Signs and Symptoms
Funduscopic evaluation of patients with PTC demonstrates bilaterally swollen, edematous optic nerves consistent with true papilledema. Ophthalmoscopy may reveal striations within the nerve fiber layer, blurring of the superior and inferior margins of the neural rim, disc hyperemia, and capillary dilatation. More severe presentations involve engorged and tortuous retinal venules, peripapillary hemorrhages and/or cotton wool spots, and circumferential retinal microfolds (Patons lines). Chronic papilledema mayresult in atrophy of the nerve head, with associated pallor and gliosis. Most cases of true papilledema will not present with a relative afferent pupillary defect, although visual field deficits may be present. The most common visual field defect associated with PTC is an enlarged blind spot, followed by a nasal deficit, typically affecting the inferior quadrants. Other field losses seen in PTC include arcuate defects, nasal step, generalized constriction, and least commonly, cecocentral scotoma.
While the mechanism of PTC is not fully understood, most experts agree that the disorder results from poor absorption of cerebrospinal fluid by the meninges surrounding the brain and spinal cord. The subsequent increase in extracerebral fluid volume leads to elevated intracranial pressure. However, because the process is slow and insidious, there is ample time for the ventricular system to compensate and this explains why there is no dilation of the cerebral ventricles in PTC. Increased intracranial pressure induces stress on the peripheral aspects of the brain, including the cranial nerves. Stagnation of axoplasmic flow in the optic nerve (CN II) results in papilledema and transient visual obscurations; when the abducens nerve (CN VI) is involved, the result is intermittent nerve palsy and diplopia.
Many conditions and factors have been proposed as causative agents of PTC, including excessive dosages of some exogenously administered medications (e.g., vitamin A, tetracycline, minocycline, naladixic acid, corticosteroids), endocrinologic abnormalities, anemias, blood dyscrasias, and chronic respiratory insufficiency. However the majority of cases remain idiopathic in nature.
Therapy for patients with PTC varies, but in most instances initiate systemic medications as a first line treatment. Typically, the drug of choice for the initial management of PTC is oral acetazolamide (Diamox), although other diuretics including chlorthalidone (Hygroton) and furosemide (Lasix) may also be used effectively. Corticosteroid therapy is considered controversial in the management of PTC. While a short-term course of oral or intravenous dexamethasone may be helpful in initially lowering intracranial pressure, it is not considered to be an effective long-term therapy because of the potential for systemic and ocular complications.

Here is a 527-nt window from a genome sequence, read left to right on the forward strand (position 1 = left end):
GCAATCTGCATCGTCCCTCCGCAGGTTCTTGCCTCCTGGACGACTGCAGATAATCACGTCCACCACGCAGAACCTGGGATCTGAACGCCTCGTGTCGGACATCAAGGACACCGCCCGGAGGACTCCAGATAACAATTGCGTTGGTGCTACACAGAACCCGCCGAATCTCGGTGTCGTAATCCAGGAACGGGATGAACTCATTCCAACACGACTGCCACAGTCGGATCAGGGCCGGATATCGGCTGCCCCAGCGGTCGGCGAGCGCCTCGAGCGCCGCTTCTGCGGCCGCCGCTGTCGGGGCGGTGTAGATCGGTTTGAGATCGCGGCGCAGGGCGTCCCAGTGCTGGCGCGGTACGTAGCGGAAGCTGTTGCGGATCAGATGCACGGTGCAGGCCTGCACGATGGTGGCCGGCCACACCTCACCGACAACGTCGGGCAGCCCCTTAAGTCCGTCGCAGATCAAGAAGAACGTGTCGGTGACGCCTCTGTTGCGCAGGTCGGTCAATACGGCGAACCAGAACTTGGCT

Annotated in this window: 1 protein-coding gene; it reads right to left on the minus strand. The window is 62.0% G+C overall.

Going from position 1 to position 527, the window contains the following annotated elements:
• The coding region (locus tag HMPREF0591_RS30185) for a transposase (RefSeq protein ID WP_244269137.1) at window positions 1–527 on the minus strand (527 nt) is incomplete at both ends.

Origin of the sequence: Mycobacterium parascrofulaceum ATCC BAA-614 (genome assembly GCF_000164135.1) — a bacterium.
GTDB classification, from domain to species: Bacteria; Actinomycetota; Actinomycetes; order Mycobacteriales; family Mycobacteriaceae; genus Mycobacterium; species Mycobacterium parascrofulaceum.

For patients in whom conventional medical therapy fails to alleviate the symptoms and prevent pathologic decline, surgical intervention is the only definitive treatment. Cerebrospinal fluid shunting procedures are commonly employed in recalcitrant cases of PTC, but are successful in only 70 to 80 percent of cases. Optic nerve sheath decompression has also been advocated as a method to alleviate chronic disc edema, although this technique fails to directly address the issue of elevated intracranial pressure. It also demonstrates a particularly high failure rate.
Optometric management of patients diagnosed with PTC includes careful and frequent evaluation, including threshold visual fields, acuity measurement, contrast sensitivity, and indirect ophthalmoscopy. Photodocu-mentation of the nerve heads should also be performed.
Other reports in this section
Eyelids & Eyelashes | Conjunctiva & Sclera | Cornea
Uvea | Vitreous & Retina | Optic Nerve & Brain | Oculosystemic Disease
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